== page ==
Recycling has long been acknowledged as a way to conserve our Earth’s natural resources and help keep the environment healthy. Putting plastics, papers, and cardboard into the recycling container gives many the feelings that they are doing their part. Many, however, don’t know where their recycled goods go after they are hauled away and the dangerous working conditions that recycling centers often have.
A Dirty and Dangerous Process
Recycling isn’t easy or pretty. The process of recycling involves heavy machinery such as semi trucks, forklifts, grinders, shredders, and cranes and often requires employees to handle the majority of the materials that come through.
It isn’t just bottles and papers being broken down either. Large items like cars are often melted back into metal scraps to be used again. Breaking down cars is an extremely risky process as one man’s family recently discovered.
Their family member was working at a local recycling center. Other employees around him were using a crane to push the cars onto a spike so that leftover gasoline could be drained into a trough. Once the gasoline was removed, the crane would move the car to a new location – dripping gasoline the entire way.
The worker was assigned to use a loader to scrap extra metal pieces out of the way. As he was scraping, the gasoline that had been dripping ignited, engulfing him in flames. Sadly, he did not survive.
This man isn’t alone. Every day, recycling center workers are injured due to:
The materials being recycled aren’t always packaged appropriately or in one piece. Glass, metal, and plastic can all cause deep lacerations. Often, these materials are also very dirty which can lead to a serious infection in the cut.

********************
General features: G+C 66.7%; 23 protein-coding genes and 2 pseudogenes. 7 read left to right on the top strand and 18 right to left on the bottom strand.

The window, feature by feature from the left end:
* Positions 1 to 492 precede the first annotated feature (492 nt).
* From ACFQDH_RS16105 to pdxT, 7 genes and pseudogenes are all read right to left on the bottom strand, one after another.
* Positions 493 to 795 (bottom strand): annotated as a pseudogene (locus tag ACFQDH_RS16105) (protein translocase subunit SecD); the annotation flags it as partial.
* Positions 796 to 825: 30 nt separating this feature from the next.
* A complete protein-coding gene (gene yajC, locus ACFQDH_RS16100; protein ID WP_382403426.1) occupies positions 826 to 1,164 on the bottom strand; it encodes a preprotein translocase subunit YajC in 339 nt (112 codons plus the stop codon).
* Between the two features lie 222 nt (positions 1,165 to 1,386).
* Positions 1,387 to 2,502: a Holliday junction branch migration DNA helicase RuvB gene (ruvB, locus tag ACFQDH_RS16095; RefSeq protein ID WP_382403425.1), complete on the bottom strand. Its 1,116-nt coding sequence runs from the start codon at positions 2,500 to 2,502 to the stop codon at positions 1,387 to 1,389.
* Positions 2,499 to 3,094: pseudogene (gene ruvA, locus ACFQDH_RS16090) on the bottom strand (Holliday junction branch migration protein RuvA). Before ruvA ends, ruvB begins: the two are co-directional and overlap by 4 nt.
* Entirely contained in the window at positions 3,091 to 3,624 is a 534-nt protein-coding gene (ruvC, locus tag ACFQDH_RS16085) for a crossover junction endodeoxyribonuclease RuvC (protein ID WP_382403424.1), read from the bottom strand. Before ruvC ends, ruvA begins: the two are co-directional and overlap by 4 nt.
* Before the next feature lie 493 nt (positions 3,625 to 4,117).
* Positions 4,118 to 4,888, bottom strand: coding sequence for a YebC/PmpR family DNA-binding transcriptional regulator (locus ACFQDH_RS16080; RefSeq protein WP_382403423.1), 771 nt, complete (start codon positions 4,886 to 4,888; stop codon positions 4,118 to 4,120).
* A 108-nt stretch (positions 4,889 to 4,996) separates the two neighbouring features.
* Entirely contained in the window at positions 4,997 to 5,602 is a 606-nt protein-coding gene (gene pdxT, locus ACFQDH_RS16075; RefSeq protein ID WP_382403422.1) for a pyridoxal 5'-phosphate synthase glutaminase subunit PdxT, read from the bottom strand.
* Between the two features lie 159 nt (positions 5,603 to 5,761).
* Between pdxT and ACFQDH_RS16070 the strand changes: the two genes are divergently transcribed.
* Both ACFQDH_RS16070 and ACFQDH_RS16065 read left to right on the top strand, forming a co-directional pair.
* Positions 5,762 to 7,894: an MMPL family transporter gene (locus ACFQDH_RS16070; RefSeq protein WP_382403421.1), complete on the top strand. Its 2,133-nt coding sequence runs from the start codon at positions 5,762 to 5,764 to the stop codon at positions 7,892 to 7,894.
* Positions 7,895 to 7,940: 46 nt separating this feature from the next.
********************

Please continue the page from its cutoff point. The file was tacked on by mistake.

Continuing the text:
Lack of instruction and training, simple mistakes, and defects in heavy machinery can lead to serious accidents, leaving workers with crush injuries, amputations, spinal injuries, and traumatic brain injury.
Many recycled materials are first crushed and then melted down. If a worker’s skin comes into contact with either the melted substance or the tools creating the necessary heat, second, third, and sometimes even fourth-degree burns may occur. Burns take weeks, months, and sometimes years to heal fully and often the victim experiences setbacks due to infection.
Carcinogens and other toxins can easily impact a worker’s eyes, skin, and lungs.
Materials are often loosely piled in large mounds, which, if disturbed, can cause a small avalanche or send a few pieces plummeting to the ground below.
What Can Injured Recycling Workers Do?
Whenever someone is injured on the job they have the option of filing a workers’ compensation claim. Workers’ compensation insurance can provide injured employees with payments for their medical expenses, as well as a fraction of their lost wages. Unfortunately, a large percentage of workers’ comp claims are denied and victims frequently find that they need to consult an attorney in order to get what they need.
Additionally, in many cases, it may be possible to file a third-party personal injury lawsuit. While filing a workers’ comp claim prevents the injured employee from suing their employer, it does not prevent them from filing a lawsuit against a third party whose negligence resulted in their injuries.
For example, if someone is injured in an accident involving a crane and an investigation reveals that the crane has a defect, it may be possible to file a lawsuit against the manufacturer of the crane and the manufacturer of the defective part. By doing so, the injured employee can obtain additional compensation for any medical expenses not covered by the workers’ comp, lost earnings, physical pain and suffering, and, in some cases, emotional trauma.